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Seagate Laptop Ultrathin HDD Review: 500 GB In 5 mm Of Space

A Good Choice For Small Laptops And Ultrabooks

The Seagate Laptop Ultrathin HDD turns out to be a solid 2.5” hard drive with a SATA 6Gb/s interface. Its performance is good enough for the disk to stand in as a system drive in space-constrained mobile devices. However, as we might have guessed, and the benchmarks actually show, Seagate's ST500LT032 cannot compete with the fastest 7200 RPM models when it comes to an all-out drag race.

If we had to summarize the performance of Seagate's Laptop Ultrathin HDD in one word, it'd be average. It places somewhere in the middle of the field as we flip through our charts. The only notable exception is when we start digging into power consumption, where the Laptop Ultrathin HDD draws less power than most of the field. Again, this is what you want to see from a mobility-oriented hard drive.

Fortunately for Seagate, this drive isn't being marketed as a performance-oriented solution. Its main selling point is the fact that it's only 5 mm thick, instead of the 9.5 mm most of us are used to. This thin design lets the Laptop Ultrathin HDD fit in very shallow enclosures, while still facilitating 500 GB of capacity.

All of these points make the Laptop Ultrathin HDD a particularly interesting choice for Ultrabooks, especially as Intel chases prices down. There aren't many road warriors willing to sink an extra $300 into a large SSD after dropping $600 on a laptop. In contrast, the ST500LT032 sells to builders for under $100. Yes, there is a premium over more traditional 2.5" hard drives. But when the thin form factor is a must-have for fitment reasons, the extra cost is unavoidable, really.

  • nevilence
    makes ya wonder how small this format can go. impressive.
    Reply
  • razor512
    For the hard drive being benchmarked, is it possible for tomshardware to color the text to make them easier to find in the list?

    for example http://i.imgur.com/VXwTs6y.jpg
    it only takes about 3 seconds to do (even faster if you are in the process of making the chart and not changing colors in post)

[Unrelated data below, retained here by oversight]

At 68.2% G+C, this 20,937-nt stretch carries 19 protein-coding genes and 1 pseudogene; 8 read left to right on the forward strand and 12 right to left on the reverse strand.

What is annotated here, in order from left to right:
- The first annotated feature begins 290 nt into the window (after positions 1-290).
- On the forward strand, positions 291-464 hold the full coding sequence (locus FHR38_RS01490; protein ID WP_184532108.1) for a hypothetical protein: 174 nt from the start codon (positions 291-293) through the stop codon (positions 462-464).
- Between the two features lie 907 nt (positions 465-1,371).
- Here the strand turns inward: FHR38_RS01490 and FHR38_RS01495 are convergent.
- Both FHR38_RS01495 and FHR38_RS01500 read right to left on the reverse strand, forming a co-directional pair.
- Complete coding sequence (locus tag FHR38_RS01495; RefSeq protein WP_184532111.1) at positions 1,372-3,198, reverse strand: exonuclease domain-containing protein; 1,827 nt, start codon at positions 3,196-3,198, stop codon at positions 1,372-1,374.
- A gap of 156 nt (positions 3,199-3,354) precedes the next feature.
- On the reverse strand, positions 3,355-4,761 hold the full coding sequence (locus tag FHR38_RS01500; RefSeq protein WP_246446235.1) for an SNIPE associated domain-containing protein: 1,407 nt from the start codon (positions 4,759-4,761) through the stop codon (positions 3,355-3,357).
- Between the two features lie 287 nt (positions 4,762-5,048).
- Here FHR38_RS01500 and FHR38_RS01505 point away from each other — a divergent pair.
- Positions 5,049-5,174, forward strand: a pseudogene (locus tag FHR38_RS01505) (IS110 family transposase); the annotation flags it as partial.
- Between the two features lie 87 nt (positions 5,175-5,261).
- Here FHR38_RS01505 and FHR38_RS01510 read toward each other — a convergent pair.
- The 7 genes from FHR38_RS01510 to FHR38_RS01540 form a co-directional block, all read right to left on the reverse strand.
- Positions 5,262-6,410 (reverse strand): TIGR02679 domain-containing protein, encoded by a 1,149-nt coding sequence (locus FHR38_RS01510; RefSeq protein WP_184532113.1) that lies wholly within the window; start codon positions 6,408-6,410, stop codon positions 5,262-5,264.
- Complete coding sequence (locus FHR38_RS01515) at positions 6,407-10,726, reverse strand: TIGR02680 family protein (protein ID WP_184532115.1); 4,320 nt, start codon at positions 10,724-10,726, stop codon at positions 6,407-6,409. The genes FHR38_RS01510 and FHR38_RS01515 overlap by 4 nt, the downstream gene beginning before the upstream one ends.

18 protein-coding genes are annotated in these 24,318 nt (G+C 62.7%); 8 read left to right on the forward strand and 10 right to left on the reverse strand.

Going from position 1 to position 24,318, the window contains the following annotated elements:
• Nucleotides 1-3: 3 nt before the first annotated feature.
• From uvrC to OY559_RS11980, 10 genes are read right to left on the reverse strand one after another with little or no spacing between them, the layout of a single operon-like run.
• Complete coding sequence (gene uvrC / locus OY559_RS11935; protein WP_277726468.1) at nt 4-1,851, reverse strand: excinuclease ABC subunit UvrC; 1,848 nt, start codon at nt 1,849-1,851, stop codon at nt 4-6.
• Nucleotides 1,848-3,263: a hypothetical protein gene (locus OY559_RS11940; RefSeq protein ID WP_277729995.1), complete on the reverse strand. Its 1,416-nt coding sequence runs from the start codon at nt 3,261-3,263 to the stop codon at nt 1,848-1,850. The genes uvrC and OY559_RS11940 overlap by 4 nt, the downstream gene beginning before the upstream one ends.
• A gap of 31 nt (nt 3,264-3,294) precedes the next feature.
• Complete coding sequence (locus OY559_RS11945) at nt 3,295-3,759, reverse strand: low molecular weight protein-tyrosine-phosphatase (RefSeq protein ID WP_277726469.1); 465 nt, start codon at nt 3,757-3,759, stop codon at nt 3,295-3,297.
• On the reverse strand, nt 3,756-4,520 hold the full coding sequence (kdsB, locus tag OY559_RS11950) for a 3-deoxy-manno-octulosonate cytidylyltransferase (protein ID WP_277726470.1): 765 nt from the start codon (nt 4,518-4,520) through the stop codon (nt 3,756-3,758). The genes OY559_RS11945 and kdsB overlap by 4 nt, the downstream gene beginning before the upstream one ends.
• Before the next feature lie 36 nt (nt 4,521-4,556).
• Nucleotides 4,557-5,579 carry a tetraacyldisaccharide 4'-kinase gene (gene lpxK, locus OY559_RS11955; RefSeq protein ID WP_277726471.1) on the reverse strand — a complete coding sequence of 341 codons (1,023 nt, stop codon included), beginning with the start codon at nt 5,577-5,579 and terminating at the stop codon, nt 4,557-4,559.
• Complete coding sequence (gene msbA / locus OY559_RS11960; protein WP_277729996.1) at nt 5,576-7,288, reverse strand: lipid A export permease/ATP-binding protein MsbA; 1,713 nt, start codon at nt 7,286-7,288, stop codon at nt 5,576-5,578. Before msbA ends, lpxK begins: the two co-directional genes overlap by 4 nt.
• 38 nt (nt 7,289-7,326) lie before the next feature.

Reply
  • Someone Somewhere
    Its main selling point is the fact that it's only 5 mm thick, instead of the 9.5"
    Think you meant 9.5mm there.

    At least it's not got proprietary connectors like the WD 5mm ones do. Think you need to add one of those to the benchmarks though - it's Seagate's biggest competition.
    Reply
  • slomo4sho
    This would be a good choice for a mITX build when you want budget storage to complement a SSD.
    Reply
  • Someone Somewhere
    Not really; it'll cost significantly more per GB than a 9.5mm drive, but all the bays are fine with the thicker drives.
    Reply
  • slomo4sho
    11265059 said:
    Not really; it'll cost significantly more per GB than a 9.5mm drive, but all the bays are fine with the thicker drives.

    Regular thickness drives are $60-80 and this one is mentioned to be under $100 with no price given for the consumer market. I wouldn't mind paying a small premium for a drive that utilizes 53% of the area of a 9.5mm drive.
    Reply
  • Someone Somewhere
    The thing is there's nothing you can do with the extra space; it's a couple of millimeters in the middle of an HDD cage
    Reply
  • XngXtuHl
    No point in 5 mm HDD, any laptop can install regular 9 mm HDD
    More expensive, more slower
    Reply
  • Flying-Q
    Please Tom's, get rid of the new format for pictures having the caption as an alpha-blended banner overlapping the bottom of the picture. This article's second picture, which attempts to illustrate the thinness of the new drive, is ruined by the new captioning method. Use some intelligence and put the caption UNDER the picture. This is the way that has worked for decades in both print and online. Why change something that works for a system that fails?
    Reply
  • Someone Somewhere
    11265453 said:
    No point in 5 mm HDD, any laptop can install regular 9 mm HDD
    More expensive, more slower

    Nope, ultrabooks often have 7mm slots or none, and soon I'd expect that to be 5mm.
    Reply